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Britney Spears Set Bad Example with Puppy Purchase

The Humane Society urges other puppy buyers not to make the same mistake

It was reported that Britney Spears purchased a Yorkshire Terrier puppy for $3,000 from a pet store in Bel Air, Calif. after spending less than 30 minutes in the shop. The Humane Society of the United States is extremely concerned not only that the pop star purchased a dog from a pet store, but also that she apparently took very little time to make such a major decision.

According to Stephanie Shain, The HSUS director of outreach for companion animals, “Ms. Spears is setting a damaging example to the public. Most dogs sold in pet stores come from puppy mills -- factory-like facilities, churning out purebred and “designer” puppies in large numbers. Puppy mills look only to make a profit; commonly disregard the dog’s physical and emotional health; and do not adhere to sound breeding practices. The result is often sick or dying puppies who suffer from genetic, mental and physical problems that are not immediately apparent. The consequence is always breeding dogs left for years suffering in cages. Every time someone purchases a dog from a pet store, they risk perpetuating the horrendous business of puppy mills.”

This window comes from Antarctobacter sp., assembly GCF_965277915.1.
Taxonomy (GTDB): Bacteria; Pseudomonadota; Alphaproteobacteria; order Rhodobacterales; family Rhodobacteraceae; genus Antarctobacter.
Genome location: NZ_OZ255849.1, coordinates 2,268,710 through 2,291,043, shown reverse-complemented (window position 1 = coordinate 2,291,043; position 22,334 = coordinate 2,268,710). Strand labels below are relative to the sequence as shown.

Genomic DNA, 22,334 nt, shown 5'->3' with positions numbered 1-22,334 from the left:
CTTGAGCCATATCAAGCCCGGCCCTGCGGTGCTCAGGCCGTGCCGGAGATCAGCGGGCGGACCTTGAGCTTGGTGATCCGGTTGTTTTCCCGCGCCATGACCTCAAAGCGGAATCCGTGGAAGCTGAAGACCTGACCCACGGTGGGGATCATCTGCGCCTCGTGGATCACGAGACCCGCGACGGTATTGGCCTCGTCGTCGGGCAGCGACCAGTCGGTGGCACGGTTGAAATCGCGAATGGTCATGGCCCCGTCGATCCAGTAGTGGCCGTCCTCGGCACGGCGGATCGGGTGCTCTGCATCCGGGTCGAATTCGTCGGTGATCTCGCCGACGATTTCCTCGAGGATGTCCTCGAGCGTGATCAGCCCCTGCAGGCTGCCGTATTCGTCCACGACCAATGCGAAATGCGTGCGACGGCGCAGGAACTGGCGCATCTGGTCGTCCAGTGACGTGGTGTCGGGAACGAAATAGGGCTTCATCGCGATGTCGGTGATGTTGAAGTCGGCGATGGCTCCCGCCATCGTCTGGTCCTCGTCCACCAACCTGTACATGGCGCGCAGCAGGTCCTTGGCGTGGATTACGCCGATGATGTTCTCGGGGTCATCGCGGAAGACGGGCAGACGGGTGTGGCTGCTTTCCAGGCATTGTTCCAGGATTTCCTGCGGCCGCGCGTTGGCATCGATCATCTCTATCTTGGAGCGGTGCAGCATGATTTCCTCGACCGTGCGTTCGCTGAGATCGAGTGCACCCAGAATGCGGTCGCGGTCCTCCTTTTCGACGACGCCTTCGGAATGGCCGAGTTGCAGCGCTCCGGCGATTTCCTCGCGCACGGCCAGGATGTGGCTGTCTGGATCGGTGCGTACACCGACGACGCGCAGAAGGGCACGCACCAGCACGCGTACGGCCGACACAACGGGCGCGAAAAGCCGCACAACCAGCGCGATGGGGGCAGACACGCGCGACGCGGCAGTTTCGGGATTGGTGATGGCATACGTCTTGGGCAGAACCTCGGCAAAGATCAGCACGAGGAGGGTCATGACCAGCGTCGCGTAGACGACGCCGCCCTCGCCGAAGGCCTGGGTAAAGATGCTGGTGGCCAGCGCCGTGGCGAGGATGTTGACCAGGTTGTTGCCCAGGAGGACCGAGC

In addition, The HSUS is concerned that Ms. Spears took little time to choose the right dog. Shain explains, “Choosing a dog is a major lifestyle decision that should not be taken lightly. We suggest that people take time to choose a member of their family, and to be sure they are working with a reputable breeder.”

Most pet stores are adamant that they do not support puppy mills and that the dogs they sell are strictly from “reputable breeders.” However, many people who purchase their puppy from a pet store end up with a very ill animal.

The HSUS is sure Ms. Spears doesn’t want her money supporting animal cruelty by buying a puppy mill puppy. Shain would like her to know, “If you send us a copy of your dog’s papers, we’d be happy to look into the situation for you.”


  • Approximately one-third of the nation's 11,000 pet stores sell puppies.
  • The HSUS estimates 2 to 4 million puppy mill dogs are sold each year in the U.S.
  • Puppy mill puppies are more likely to have severe health problems, genetic defects and behavioral issues.
  • Documented puppy mill conditions include over-breeding, inbreeding, minimal veterinary care, poor food and shelter, crowded cages, and lack of socialization.
  • Dogs kept for breeding in puppy mills suffer for years, being bred as often as possible, and are killed, sold through auctions like a used car, or abandoned when they are no longer useful to the mill operator.
  • The Internet has become another tool for puppy mills. Pet stores and some breeders use attractive websites to hide the truth and to dupe the public into thinking that they are dealing with a reputable breeder
  • .

  • Reputable breeders never sell puppies over the internet or through a pet store and will insist on meeting the family who will be purchasing the dog.
  • Puppy mills drastically contribute to the millions of unwanted dogs euthanized at shelters every year.
  • Never buy a dog from a pet store. Visit a shelter where one of four dogs is a purebred, or find a breed rescue group.

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